Developers revealed that the Balboa Reservoir housing project, a plan to build a new neighborhood atop City College of San Francisco’s parking lot, is expected to break ground in September 2022.
The project, which received approval from the Board of Supervisors last August, would build about 1,100 housing units on the reservoir. It includes about 4 acres of open space, a public community room and a 100-seat childcare center.
And, though the Balboa Reservoir Community Advisory Committee is expected to disband at the end of June, some members hope to continue providing community input as a committee through the development’s timeline.
“Neighbors have seen this as a focal point to make comments, and so therefore I suggest we consider not sunsetting at the end of this year,” said Michael Ahrens, president of the Westwood Park Association Board of Directors, at the BRCAC’s March 15 meeting.
BRCAC member Jon Winston, a Sunnyside resident, agreed and suggested merging with the Balboa Park Station Community Advisory Committee, which sunsetted years ago, to look at the neighborhood as a whole.
“That way we can really attack transportation issues and congestion and basically the ability in the whole neighborhood,” Winston said. “And also the CAC left a lot of loose ends when it sunsetted.”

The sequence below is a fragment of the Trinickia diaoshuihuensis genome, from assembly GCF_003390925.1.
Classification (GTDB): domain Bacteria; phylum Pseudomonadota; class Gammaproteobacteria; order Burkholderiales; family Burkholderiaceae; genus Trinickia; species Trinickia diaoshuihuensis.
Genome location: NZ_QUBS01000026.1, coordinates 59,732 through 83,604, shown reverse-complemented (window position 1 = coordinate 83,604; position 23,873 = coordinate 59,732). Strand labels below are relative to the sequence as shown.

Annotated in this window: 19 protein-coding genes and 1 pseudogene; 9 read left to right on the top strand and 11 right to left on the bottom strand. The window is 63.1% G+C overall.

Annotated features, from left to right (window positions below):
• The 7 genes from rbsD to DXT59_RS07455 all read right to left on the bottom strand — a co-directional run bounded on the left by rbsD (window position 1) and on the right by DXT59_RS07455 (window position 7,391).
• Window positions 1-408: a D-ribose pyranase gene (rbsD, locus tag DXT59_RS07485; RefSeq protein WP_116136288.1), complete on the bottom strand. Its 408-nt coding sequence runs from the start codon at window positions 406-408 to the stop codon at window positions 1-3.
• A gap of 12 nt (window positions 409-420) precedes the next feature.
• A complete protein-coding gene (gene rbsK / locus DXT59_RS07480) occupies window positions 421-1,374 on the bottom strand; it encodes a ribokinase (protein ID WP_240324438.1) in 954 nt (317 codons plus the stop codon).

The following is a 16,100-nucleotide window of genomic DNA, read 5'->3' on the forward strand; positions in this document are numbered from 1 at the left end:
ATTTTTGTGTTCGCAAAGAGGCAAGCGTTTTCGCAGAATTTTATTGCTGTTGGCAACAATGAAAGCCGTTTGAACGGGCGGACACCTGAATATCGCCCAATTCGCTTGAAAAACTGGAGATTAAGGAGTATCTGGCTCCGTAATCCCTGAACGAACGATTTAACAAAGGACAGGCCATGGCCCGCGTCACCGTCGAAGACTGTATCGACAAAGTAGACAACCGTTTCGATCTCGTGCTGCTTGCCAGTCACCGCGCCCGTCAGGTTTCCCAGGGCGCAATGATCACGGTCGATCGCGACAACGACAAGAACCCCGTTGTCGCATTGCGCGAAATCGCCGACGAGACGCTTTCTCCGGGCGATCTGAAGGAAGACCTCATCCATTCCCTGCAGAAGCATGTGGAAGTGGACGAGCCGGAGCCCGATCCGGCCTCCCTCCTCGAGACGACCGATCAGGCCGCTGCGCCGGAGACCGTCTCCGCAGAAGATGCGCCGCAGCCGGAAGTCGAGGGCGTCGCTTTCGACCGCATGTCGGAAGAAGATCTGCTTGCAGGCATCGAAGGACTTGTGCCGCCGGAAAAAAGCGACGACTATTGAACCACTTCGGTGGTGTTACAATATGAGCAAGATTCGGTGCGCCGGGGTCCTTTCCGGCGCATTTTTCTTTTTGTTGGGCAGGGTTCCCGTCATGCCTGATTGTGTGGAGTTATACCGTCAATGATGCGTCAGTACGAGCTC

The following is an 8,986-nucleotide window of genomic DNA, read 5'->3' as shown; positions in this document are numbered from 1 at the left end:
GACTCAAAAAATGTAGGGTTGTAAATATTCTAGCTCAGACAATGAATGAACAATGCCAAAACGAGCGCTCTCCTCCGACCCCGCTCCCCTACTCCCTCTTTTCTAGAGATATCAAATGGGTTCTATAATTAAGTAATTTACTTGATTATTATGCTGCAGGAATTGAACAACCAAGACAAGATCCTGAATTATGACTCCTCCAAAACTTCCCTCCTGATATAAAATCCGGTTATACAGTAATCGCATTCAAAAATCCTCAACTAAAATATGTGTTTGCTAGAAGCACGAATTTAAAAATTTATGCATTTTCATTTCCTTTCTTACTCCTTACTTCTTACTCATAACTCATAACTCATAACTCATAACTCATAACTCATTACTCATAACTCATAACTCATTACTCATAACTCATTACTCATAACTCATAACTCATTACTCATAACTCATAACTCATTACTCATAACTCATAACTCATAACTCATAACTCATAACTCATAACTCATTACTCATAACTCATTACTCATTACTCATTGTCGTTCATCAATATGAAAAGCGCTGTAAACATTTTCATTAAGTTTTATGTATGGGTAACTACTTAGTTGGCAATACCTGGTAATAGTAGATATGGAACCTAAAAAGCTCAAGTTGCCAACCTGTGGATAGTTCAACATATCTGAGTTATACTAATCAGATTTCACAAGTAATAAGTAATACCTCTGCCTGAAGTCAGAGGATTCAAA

Developers are currently focused on obtaining financing and designating the architecture, interior and landscape teams to pull together designs, said Nora Collins, director of development at Avalon Bay, one of the two main project developers known collectively as Reservoir Community Partners.
They’re beginning the building design for phase one of the project this year.
Phase one plans for 500 units across four buildings along with the street network, park and temporary surface parking for CCSF students and faculty, according to the presentation. Avalon Bay would build the two south buildings, with BRIDGE Housing being responsible for the two to the north, Collins said.
Collins added that in mid-summer or early fall, developers will talk through what the buildings and parks will look like and finalize deciding on a townhouse developer.
Developers plan to approve mapping, purchase land from the San Francisco Public Utilities Commission and start horizontal construction by 2022. They expect to pursue horizontal and vertical construction along with street approvals in 2023, according to the presentation.
They plan to sell the first townhouses in 2024, which would be when the first residents move into phase one of the project. The design for phase two is expected to begin in the same year.
Developers expect to complete phase one in 2025, which is also when they will apply for phase two financing.